WebAssembly's Role in Web Development and Beyond
Yes, and on my Twitter. For the latest and greatest from Lin, check her Twitter.
Next question is from our attendee Keith. What would be a good way to incorporate WebAssembly in an existing application to minimize risk but start to get comfortable using it and taking advantage of it? How to use WebAssembly in an existing project? So it depends on whether or not you're talking about the web or outside of the web. If you're talking about on the web, you probably want to be using an application where if you have something that's computationally heavy, then it makes sense to take that little part that is computationally heavy and port that little bit to WebAssembly. If you're working outside of the web, there are platforms like the one that we have at Fastly where you can just easily put up a WebAssembly module as your, you know, that is the artifact that you put up to run on a computed edge platform. So in that case, you're just going to start up a service doing WebAssembly. And so if you have a microservices architecture, then you can can do one of your services in WebAssembly. Awesome.
Next question is from Warlock.
Build Sizes and Snapshotting in WebAssembly
Build sizes and bandwidth costs of using WebAssembly depend on the application. WebAssembly was designed to be compact, but the size can vary depending on the computation. Snapshotting is possible in V8, but the engine snapshotting is only available with the WebAssembly runtime. To learn more about WebAssembly, check out my blog posts on the Mozilla Hacks website or the Bike Reliance site.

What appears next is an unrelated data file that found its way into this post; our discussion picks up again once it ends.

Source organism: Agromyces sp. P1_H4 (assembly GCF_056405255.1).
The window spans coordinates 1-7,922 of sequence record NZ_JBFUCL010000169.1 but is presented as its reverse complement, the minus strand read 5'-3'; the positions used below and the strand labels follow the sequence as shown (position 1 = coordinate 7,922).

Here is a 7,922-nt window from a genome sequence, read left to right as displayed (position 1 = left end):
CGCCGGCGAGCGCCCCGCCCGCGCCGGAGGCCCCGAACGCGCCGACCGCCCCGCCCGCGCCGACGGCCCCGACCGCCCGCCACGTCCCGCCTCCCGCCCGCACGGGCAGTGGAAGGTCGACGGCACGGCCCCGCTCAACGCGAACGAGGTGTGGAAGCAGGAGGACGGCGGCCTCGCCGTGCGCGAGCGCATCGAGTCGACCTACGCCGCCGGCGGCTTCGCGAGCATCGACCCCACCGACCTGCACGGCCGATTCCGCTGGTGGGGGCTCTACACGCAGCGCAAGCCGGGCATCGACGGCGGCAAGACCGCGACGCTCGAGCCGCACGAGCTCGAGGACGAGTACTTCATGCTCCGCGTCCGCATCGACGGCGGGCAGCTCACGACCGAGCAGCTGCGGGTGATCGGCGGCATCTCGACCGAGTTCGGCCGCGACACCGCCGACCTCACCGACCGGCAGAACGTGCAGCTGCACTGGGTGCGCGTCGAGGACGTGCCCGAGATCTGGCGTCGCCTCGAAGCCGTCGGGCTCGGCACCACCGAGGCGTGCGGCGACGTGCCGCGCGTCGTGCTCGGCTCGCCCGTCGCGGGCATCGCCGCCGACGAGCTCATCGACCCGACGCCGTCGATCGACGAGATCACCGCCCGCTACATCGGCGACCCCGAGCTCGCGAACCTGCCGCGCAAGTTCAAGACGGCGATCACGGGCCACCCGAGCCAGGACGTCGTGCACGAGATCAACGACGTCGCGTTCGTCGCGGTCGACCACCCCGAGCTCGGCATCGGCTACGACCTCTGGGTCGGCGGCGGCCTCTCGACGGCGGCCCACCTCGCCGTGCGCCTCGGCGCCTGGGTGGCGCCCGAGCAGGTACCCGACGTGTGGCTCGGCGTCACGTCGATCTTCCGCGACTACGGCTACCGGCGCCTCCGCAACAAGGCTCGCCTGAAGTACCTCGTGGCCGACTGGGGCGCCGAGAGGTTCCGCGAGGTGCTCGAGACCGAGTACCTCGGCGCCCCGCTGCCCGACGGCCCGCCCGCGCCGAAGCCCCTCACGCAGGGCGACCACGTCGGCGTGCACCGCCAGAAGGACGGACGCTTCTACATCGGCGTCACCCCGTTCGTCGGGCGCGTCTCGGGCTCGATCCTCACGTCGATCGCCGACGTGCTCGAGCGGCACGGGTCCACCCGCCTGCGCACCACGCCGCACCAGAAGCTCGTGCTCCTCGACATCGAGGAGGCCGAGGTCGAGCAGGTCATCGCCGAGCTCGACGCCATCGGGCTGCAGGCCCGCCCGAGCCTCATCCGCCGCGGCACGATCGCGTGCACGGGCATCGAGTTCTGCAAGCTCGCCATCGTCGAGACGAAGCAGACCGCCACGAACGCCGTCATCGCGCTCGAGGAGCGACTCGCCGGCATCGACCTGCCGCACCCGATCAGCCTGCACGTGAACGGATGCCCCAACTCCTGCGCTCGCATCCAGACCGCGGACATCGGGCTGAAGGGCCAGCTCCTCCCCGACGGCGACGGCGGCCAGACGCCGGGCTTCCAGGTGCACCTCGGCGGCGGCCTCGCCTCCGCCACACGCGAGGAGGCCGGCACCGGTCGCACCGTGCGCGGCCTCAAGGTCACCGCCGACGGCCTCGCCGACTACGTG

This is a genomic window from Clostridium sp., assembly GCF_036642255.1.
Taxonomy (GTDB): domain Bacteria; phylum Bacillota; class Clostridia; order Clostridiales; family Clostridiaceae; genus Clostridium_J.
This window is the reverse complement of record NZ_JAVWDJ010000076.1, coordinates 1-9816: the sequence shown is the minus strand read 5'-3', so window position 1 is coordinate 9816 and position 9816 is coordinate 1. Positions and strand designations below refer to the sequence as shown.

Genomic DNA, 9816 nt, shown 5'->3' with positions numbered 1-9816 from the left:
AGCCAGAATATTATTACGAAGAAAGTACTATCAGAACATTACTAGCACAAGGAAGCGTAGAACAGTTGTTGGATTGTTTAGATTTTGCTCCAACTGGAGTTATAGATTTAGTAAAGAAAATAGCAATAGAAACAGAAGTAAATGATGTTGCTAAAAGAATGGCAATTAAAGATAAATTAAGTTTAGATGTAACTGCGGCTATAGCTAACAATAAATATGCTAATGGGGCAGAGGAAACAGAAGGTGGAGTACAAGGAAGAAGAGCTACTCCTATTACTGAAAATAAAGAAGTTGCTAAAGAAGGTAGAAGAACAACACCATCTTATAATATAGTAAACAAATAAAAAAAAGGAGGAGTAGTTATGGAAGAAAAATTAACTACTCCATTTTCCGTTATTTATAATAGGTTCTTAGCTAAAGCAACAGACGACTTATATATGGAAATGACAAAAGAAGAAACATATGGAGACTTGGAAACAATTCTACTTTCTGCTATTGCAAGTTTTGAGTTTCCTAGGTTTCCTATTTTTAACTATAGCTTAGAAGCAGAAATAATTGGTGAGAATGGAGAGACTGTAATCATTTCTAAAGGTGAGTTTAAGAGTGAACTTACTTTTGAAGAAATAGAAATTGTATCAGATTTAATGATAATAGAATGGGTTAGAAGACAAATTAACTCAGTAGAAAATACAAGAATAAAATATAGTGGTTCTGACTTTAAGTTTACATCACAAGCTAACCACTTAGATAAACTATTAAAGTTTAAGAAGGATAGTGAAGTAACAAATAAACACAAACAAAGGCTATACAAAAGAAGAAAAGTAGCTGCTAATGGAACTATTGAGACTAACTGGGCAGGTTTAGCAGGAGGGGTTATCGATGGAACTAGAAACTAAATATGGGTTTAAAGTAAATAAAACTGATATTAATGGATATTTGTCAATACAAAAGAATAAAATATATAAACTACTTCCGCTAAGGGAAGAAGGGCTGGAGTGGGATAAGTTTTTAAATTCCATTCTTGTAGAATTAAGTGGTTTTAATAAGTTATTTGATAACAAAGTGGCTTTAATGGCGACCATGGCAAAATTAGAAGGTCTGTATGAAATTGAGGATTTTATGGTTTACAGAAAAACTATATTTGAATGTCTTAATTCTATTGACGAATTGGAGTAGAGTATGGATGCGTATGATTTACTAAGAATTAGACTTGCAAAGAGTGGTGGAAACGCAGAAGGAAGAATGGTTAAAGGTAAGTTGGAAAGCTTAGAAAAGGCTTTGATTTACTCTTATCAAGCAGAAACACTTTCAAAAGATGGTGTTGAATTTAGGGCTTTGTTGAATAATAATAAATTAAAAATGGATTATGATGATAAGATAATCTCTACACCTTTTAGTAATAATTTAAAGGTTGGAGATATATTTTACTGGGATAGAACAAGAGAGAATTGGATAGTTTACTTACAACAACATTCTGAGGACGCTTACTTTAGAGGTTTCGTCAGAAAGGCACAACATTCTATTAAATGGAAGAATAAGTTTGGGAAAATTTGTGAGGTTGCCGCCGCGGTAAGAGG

Last question we have time for. And before ... I have to sneeze. Sorry. Okay. I got it. I got it. Next question is from Bartos. Is snapshotting possible with V8 too, or has it only been explored in the context of WASM? So I think one thing that people sometimes don't realize is the snapshotting that you have in V8, that is applications. And this is something that ... That part is not new. Application snapshotting is not new. The snapshotting the engine is something that you wouldn't have without the WebAssembly runtime to do that snapshotting. Because if you're opening up a V8 isolate, what you're starting up is the isolate itself. So that engine initialization is also part of this. All right. Awesome. So that was the last question. But I have one question that I feel is too important to skip. And it's from Richard S. And he says, where can I learn more about WebAssembly? So I've done a number of blog posts about WebAssembly. You can find those on the Mozilla Hacks website or on the Bike Reliance site.
Resources and Q&A
You can find more information on the Mozilla Hacks website or the Bike Reliance site. If you want to get involved in WebAssembly, there's a GitHub repo where all the standardization happens. Join Lin on Spatial Chat for further discussions.
You can find those on the Mozilla Hacks website or on the Bike Reliance site. If you want to get involved in WebAssembly, there's a GitHub repo where all the standardization happens. That's if you really want to get low level deep into the details.
Nice. All right. Thanks, Lovely. So there's some more questions in the Discord channel that we don't have time for. But I will invite everyone that still has questions for Lin to join Lin on a room on Spatial Chat, where she will be going now. So Lin, thanks a lot for joining me here and enjoy your Spatial Chat Speaker Room. Thank you. See y'all.